For the most part, the Chap-Book poets were disparaged by the modernist cultural arbiters who dominated the critical scene as Canadian Literature became established as a valid scholarly field during the second half of the twentieth century. MacLaren reassesses the significance of these poets as enthusiasts who believed in a Canadian literature and nourished the cultural mainstream out of which innovation would arise. Moreover, as he follows the series’ development, he evaluates it as a whole, showing how “Dreamy beauty and cutting realism accumulated as the series grew over three and a half decades, with no clear break between the two. Convention and experimentation drifted through the same print-cultural field, competing with and pollinating each other” (p. 204).
Hence the few mid-century Chap-Book authors whose work now appears to signal abrupt innovation – most notably Anne Marriott and Dorothy Livesay – were congruent with the overall aim of the series, rather than exceptions. To quote MacLaren again, “Gradually, the accumulating Chap-Books approached a parliamentary inclusivity that brought together the nation’s diverse poetic voices to an admirable and unprecedented, if always imperfect, extent” (p. 242), thereby creating a space in which both romanticism and modernism could thrive. By the 1950s, the series included many poets who would soon become more prominent as modernists such as Louis Dudek, Milton Acorn, Elizabeth Brewster – and even Leonard Cohen, whose “Song to Make Me Still” appeared in the McGill Chapbook of 1959, one of the series’ few multi-authored volumes.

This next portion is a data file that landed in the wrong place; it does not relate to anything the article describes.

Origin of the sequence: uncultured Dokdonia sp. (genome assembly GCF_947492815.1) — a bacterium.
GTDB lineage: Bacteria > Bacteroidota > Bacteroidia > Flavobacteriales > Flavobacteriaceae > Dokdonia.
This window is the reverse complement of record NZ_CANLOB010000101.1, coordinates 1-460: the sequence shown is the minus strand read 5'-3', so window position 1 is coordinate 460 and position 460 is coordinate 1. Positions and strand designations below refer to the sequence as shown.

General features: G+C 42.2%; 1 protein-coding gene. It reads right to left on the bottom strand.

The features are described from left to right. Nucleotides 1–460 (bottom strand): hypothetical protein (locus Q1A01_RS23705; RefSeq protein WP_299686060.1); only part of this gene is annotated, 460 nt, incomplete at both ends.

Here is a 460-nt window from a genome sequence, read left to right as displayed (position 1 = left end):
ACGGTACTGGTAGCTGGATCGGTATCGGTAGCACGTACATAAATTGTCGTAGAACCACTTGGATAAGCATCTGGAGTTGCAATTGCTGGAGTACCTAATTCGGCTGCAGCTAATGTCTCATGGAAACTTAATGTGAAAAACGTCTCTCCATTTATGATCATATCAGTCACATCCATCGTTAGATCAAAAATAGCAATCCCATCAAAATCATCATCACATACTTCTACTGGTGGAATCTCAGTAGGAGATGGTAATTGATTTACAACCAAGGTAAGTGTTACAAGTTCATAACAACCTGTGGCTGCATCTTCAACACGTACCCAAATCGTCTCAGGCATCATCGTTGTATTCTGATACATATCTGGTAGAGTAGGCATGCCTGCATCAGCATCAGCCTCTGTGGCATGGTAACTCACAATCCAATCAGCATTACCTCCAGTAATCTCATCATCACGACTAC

To illuminate the balance that he finds in the Chap-Books, MacLaren offers detailed case studies that show the importance of the series to five poets, two of whom represent the romantic mainstream and receive scant attention today (Nathaniel A. Benson and M. Eugenie Perry), and three of whom have been canonized as modernist innovators, namely Marriott, Livesay and Al Purdy. With Benson, who lived in Toronto, and Perry, who lived in Victoria, we see how their careers were supported by Chap-Book publication and how they in turn promoted the series, with Perry sharing not only Pierce’s literary taste but also his sympathy with the hard-of-hearing – one of Perry’s major concerns – as his own deafness increased.